Kandos in Central NSW is a surprising location to have emerged in the consciousness of the Australian art cognoscenti. It sits in the Capertee Valley, between Lithgow and Mudgee at the base of a resounding sandstone escarpment. The town was established in 1913, originally as a place to lodge the employees of the Kandos cement works and associated limestone quarry. As is always the risk for a company town, the closure of the Cement Australia plant in 2011 brought a post-industrial gloom upon the community.
In 2013 Kandos residents Alex Wisser and Georgie Pollard (formerly of Sydney) in collaboration with Ann Finnegan saw in this post-cement environment an opportunity for what funding bodies term a ‘rural arts revitalisation project’. The result was the Cementa festival. Unleashed on the town’s unsuspecting residents over three days in February 2013, it brought a battalion of artists and spectators to Kandos. This ambitious project in an improbable location became a hot topic on the Sydney scene.
There is, however, a distinct difference between coming to Kandos for a long weekend and living and working as an artist in a regional area. Exciting events such as Cementa are all too transient and infrequent. Geographic isolation is a common depressor for rural and regional populations. Artists are no exception to this rule. The cultural networks and professional relationships that readily manifest out of the sheer concentration of people in a metropolis are less easily crystallised in the ‘regions’. The Regional Contemporary Art Network is attempting to producing these networks synthetically. Established in early 2014, it brings together a group of contemporary1 artists from central-western New South Wales, and aims to provide support and to pursue projects collaboratively. The group currently consists of Julie Williams (Lithgow), Heidi Lefebvre (Molong), Kim V. Goldsmith (Dubbo), Mr & Mrs Brown aka Darryl and Kat Brown (Kandos), Mark Booth (Hill End), Greg Pritchard (Natimuk, Victoria), Jack Randell (Dubbo), Peter Aland (Dubbo), Georgia Pollard (Kandos) and Alex Wisser (Kandos).
I travelled to RCAN’s first meeting, held at Kandos Projects in late July. This was the first opportunity for all twelve member-artists to meet, discuss their work and begin to plot a way forward for the Network. The program began with each artist giving a presentation on their work. This was followed by a delegation from Articulate Project Space (Margaret Roberts, Emma Wise and Wies Schuiringa) who gave an overview of the gallery’s exhibition history and ethos. A possible collaboration/exchange between RCAN and Articulate was proposed for later discussion. The afternoon session got down to brass tacks: what were the driving issues that would define RCAN’s mission and how should these be reflected in the group’s structure. The issues raised were multifarious (as one would expect from group of individuals spread across hundreds of kilometres): access to audiences and exhibition opportunities, funding body categorisations, stigmatisation and rejection by the “pretentious” Sydney art scene. A variety of operational models were discussed, ranging broadly across a spectrum between an address book contacts group and a trade union. It was determined that the Network should be informal with a focus on creative, technical and logistical support being shared. (The specific resolutions are detailed here). The group would also organise to undertake a range of projects (exhibitions, residencies etc.). At this point the Articulate delegation re-entered the conversation with their proposed joint project. The machinations that ensued suggest that the Network has the makings of an extremely effective body. Some of the preceding discussion had worried me. The bureaucratic machine that plagues ‘arts organisations’ seemed poised to strangle the enthusiasm that the group sought to draw together. However, by mid-afternoon things began to happen. The Articulate collaboration was proposed, refined and acted upon: emails were being written, dates determined, exhibition opportunities investigated. Within an hour a grant application was being written.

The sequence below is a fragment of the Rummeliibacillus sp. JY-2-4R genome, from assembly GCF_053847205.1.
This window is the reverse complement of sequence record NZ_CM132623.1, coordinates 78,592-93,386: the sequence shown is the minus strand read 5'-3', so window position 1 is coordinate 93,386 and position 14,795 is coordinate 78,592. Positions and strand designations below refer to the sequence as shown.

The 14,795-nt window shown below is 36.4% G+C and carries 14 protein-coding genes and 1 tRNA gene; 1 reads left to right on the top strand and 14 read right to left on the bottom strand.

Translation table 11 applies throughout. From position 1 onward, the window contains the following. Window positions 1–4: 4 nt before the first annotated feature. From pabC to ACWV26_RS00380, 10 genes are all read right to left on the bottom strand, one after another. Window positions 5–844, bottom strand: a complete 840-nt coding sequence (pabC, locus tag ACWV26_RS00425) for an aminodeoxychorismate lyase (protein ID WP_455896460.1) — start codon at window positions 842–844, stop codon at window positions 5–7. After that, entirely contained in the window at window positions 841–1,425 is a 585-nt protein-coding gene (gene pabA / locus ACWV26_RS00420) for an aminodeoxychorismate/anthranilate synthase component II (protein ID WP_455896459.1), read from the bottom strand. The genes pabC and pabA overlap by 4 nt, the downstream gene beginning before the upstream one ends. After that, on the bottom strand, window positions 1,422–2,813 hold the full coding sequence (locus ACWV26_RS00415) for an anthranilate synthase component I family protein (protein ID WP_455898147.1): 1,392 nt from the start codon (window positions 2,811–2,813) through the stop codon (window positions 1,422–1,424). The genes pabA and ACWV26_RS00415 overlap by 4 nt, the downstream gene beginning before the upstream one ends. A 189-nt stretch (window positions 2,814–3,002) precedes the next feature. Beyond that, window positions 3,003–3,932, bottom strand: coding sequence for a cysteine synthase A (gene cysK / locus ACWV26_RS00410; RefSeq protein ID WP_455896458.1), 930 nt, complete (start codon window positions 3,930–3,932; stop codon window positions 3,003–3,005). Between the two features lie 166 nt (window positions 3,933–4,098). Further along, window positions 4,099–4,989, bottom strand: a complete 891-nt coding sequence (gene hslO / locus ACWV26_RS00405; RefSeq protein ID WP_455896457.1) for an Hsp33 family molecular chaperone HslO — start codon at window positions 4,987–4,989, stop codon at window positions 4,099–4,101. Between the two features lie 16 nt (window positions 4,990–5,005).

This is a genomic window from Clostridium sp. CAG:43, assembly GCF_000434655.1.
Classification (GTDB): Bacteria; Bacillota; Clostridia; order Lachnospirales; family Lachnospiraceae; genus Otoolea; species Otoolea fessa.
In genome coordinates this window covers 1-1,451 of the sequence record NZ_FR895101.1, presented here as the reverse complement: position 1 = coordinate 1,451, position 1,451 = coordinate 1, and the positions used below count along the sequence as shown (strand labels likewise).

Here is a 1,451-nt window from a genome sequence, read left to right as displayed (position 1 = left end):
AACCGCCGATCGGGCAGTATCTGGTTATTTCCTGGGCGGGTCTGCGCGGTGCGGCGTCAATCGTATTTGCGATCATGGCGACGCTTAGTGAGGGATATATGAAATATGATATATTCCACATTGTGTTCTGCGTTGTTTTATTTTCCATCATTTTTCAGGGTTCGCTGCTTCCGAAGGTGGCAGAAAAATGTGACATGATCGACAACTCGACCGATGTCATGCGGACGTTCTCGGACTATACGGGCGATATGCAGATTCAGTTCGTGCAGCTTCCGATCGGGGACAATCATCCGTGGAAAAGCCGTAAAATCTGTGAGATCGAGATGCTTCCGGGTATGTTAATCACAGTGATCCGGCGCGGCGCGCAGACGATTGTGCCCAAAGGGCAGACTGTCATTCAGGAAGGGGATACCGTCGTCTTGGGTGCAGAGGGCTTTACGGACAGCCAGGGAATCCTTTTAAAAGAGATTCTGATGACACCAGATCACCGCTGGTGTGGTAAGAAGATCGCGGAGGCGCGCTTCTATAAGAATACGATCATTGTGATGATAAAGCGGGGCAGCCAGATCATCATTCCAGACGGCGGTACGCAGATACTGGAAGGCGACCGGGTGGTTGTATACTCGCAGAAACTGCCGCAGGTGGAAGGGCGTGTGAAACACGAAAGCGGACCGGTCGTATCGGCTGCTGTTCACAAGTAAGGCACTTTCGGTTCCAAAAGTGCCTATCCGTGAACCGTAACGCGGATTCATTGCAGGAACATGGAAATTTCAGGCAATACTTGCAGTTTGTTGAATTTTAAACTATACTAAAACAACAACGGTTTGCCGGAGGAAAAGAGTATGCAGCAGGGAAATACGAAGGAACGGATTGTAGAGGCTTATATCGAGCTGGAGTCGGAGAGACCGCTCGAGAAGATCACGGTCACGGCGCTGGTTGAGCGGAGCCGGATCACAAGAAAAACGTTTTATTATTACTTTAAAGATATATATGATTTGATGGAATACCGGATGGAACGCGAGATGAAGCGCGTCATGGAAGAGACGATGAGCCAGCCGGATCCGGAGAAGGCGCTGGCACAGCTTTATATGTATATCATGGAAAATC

There are a range of difficulties that face artists working outside of the established infrastructure and informal networks that one takes for granted in capital cities (and this observation is by no means novel). Projects like Cementa and RCAN do hold some promise for addressing this divide and enriching cultural production beyond the outer suburbs of our capital cities and diversifying what remains a fairly monocultural and exclusive creative landscape in Australia.
Runway Issue #27 [OUTSIDE], launching in April 2015, will give broad coverage to contemporary art beyond the city limits.
1. The term ‘contemporary’ is admittedly contested. It is used to distinguish the artists in question from more parochial styles (such as landscape painters) who often already have representation and visibility in regional areas through societies and clubs.